deployment. Several investigations discovered evidence of ransomware
installed into victim environments but not yet successfully executed.


Figure 2: Days elapsed between initial
access and ransomware deployment

Ransomware Deployed Most Often After Hours

In 76% of incidents we reviewed, ransomware was executed in victim
environments after hours, that is, on a weekend or before 8:00 a.m. or
after 6:00 p.m. on a weekday, using the time zone and customary work
week of the victim organization (Figure 3 and Figure 4). This
observation underscores that threat actors continue working even when
most employees may not be.

Some attackers possibly intentionally deploy ransomware after hours,
on weekends, or during holidays, to maximize the potential
effectiveness of the operation on the assumption that any remediation
efforts will be implemented more slowly than they would be during
normal work hours. In other cases, attackers linked ransomware
deployment to user actions. For example, in 2019 incidents at retail
and professional services firms, attackers created an Active Directory
Group Policy Object to trigger ransomware execution based on user log
on and log off.


Figure 3: Ransomware execution frequently
takes place after hours


Figure 4: Ransomware execution by hour of
the day

Mitigation Recommendations

Organizations seeking to prevent or mitigate the effects of
ransomware infections could consider the following steps. For more
comprehensive recommendations for addressing ransomware, please refer
to our blog post: Ransomware
Protection and Containment Strategies: Practical Guidance for
Endpoint Protection, Hardening, and Containment
and the
linked white paper.

Address Infection Vectors
  • Use enterprise network, email, and
    host-based security products with up-to-date detections to
    prevent and detect many common malware strains such as
    TRICKBOT, DRIDEX, and EMOTET.
  • Contain and remediate
    infections quickly to prevent attackers from conducting
    follow-on activity or selling access to other threat actors
    for further exploitation.
  • Perform regular network
    perimeter and firewall rule audits to identify any systems
    that have inadvertently been left accessible to the
    internet. Disable RDP and other protocols to systems where
    this access is not expressly required. Enable multi-factor
    authentication where possible, particularly to
    internet-accessible connections, see pages 4-15 of the white
    paper for more details.
  • Enforce multi-factor
    authentication, that is, where enabled, do not allow single
    factor authentication for users who have not set up the
    multi-factor mechanism.
Implement Best Practices
  • For example, carry out regular
    anti-phishing training for all employees that operate a
    device on the company network. Ensure employees are aware of
    threat, their role in preventing it, and the potential cost
    of a successful infection.
  • Implement network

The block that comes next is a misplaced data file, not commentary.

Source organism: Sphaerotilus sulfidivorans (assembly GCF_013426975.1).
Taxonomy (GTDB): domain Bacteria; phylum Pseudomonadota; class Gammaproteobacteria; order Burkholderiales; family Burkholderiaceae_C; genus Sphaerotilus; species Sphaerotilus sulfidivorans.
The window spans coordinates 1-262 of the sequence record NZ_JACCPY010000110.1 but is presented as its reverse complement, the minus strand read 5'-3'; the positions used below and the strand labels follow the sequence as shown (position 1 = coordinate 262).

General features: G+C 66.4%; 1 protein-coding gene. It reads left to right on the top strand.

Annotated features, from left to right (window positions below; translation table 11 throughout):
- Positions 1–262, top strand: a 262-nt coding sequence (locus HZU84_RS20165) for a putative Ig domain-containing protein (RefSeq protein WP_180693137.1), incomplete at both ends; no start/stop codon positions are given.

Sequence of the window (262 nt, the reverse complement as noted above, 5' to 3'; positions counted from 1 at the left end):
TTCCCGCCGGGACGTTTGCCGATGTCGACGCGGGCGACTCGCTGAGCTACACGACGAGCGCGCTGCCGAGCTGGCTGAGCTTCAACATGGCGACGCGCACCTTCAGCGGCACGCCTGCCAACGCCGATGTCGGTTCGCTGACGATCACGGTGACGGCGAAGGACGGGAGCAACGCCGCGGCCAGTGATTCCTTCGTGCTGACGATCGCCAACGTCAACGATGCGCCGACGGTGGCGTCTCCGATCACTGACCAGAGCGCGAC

segmentation when possible to prevent a potential infection
    from spreading.
  • Create regular backups of critical
    data necessary to ensure business continuity and, if
    possible, store them offsite, as attackers often target
    backups.
  • Restrict Local Administrator accounts from
    specific log on types, see page 18 of the white paper for
    more details.
  • Use a solution such as LAPS to
    generate a unique Local Administrator password for each
    system.
  • Disallow cleartext passwords to be stored in
    memory in order to prevent Mimikatz credential harvesting,
    see p. 20 of the white paper for more details.
  • Consider cyber insurance that covers ransomware
    infection.
Establish Emergency Plans
  • Ensure that after-hours coverage is
    available to respond within a set time period in the case of
    an emergency.
  • Institute after-hours emergency
    escalation plans that include redundant means to contact
    multiple stakeholders within the organization and 24-hour
    emergency contact information for any relevant third-party
    vendors.

Outlook

Ransomware is disruptive and costly. Threat actor innovations have
only increased the potential damage of ransomware infections in recent
years, and this trend shows no sign of slowing down. We expect that
financially motivated actors will continue to evolve their tactics to
maximize profit generated from ransomware infections. We anticipate
that post-compromise ransomware infections will continue to rise and
that attackers will increasingly couple ransomware deployment with
other tactics, such as data theft and extortion, increasing ransom
demands, and targeting critical systems.

The good news is that particularly with post-compromise infections,
there is often a window of time between the first malicious action and
ransomware deployment. If network defenders can detect and remediate
the initial compromise quickly, it is possible to avoid the
significant damage and cost of a ransomware infection.

Register for our upcoming ransomware
webinar
to learn more.


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Author: Kelli Vanderlee